Today I’m going to talk about the Visitor pattern and its usage within the engine. Visitors are a powerful tool used to perform scene traversal operations, like updating world transformation, computing bounding volumes, gathering debug information, updating components, rendering the scene, etc.
Since this is a long topic I decided to split it into several parts, with this one serving as a kind of introduction. So without further ado, let’s get started.
It was late 2007 and Crimild was a lot different than it is right now. By that time, I was following Dave Everly’s design (almost) by heart, dealing with several classes implementing each of the different node types conforming the scene graph hierarchy. Scene traversal operations were limited to a couple of scene updates calls, the rendering pass and collision tests and the entire scene graph was implemented following a variation of the composite pattern, as follows:
As my experience with scene graphs increased, I started to notice the rising cost of adding new scene traversal operations, requiring the modification of pretty much all of the classes in the hierarchy. For example, in order to add an operation for printing the name and type of all nodes in the hierarchy required to add a new abstract (or virtual) function at the top of the hierarchy (the Node class) and then override it in each of the subclasses (notice the doSomething method in the class diagram above).
Let’s take a break for a moment so I can introduce you to Behaviors. You’ll see the reason behind this soon enough.
The inclusion of Node Behaviors (an early implementation of what is currently known as Node Components) assisted me in the task of reducing the number of core classes, shifting the mechanism for extending the scene graph implementation from inheritance to composition. I’ll talk about behaviors/components in another post, but if you have no idea about the Game Object Component “pattern”, just think about the Strategy Pattern. It’s not the same thing, but it will give you an idea about where this is going.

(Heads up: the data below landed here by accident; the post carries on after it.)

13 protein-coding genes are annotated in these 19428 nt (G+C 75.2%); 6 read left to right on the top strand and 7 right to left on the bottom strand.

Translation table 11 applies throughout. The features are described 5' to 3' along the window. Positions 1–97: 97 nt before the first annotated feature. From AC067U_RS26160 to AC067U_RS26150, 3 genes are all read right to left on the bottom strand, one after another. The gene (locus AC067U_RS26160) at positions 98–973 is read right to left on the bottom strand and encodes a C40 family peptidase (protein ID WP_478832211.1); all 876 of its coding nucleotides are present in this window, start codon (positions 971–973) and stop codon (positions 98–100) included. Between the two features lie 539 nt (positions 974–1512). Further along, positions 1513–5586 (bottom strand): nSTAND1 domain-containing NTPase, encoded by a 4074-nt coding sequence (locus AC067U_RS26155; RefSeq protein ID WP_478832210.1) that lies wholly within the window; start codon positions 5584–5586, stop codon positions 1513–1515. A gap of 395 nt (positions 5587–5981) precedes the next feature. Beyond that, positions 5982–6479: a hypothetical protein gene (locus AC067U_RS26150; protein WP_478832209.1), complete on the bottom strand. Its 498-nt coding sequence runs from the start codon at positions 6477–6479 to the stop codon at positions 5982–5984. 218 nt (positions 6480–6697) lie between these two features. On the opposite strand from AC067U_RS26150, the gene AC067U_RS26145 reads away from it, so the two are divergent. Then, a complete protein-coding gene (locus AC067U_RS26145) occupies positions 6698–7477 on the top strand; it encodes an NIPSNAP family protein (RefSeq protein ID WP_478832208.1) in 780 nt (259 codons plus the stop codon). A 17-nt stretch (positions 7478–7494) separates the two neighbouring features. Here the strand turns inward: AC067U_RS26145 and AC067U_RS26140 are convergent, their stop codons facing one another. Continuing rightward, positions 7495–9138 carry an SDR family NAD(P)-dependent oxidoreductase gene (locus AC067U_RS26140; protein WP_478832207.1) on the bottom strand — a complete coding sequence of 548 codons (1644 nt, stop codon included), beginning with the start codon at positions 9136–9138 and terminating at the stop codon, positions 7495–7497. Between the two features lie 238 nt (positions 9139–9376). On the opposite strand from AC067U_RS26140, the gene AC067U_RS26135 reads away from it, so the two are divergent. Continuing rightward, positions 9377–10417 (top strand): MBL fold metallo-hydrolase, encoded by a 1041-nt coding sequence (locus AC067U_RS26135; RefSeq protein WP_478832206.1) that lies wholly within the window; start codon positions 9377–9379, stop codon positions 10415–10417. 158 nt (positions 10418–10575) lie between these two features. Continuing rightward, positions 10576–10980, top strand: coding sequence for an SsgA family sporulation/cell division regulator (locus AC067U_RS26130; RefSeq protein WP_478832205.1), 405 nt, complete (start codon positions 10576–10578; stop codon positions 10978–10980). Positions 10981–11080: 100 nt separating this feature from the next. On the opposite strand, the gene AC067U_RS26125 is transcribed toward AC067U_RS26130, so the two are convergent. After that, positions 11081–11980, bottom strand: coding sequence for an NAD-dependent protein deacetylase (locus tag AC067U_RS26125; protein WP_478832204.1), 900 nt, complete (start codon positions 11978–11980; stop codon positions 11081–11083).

Anyway, by using behaviors game objects could be created by instantiating any of the standard Node-derived class (GeometryNode, GroupNode, etc.) with one ore more behaviors attached to it. So I ended up with a class hierarchy resembling the following diagram:
This new design ensured a high stability for the Node class hierarchy. It was unlike for developers to create new Node-derived classes, since all of the game specific logic was enclosed in behaviors.
With a stable hierarchy and an ever increasing number of scene traversal operations, that seamed to be perfect scenario for implementing the Visitor pattern. As a side note, I spent some time researching open source engines like OpenSceneGraph and noticed they were already using visitors for scene traversal which gave me the confidence to move forward.
That’s it for today. Next week we’ll talk about how visitors are implemented and used in Crimild. Stay tunned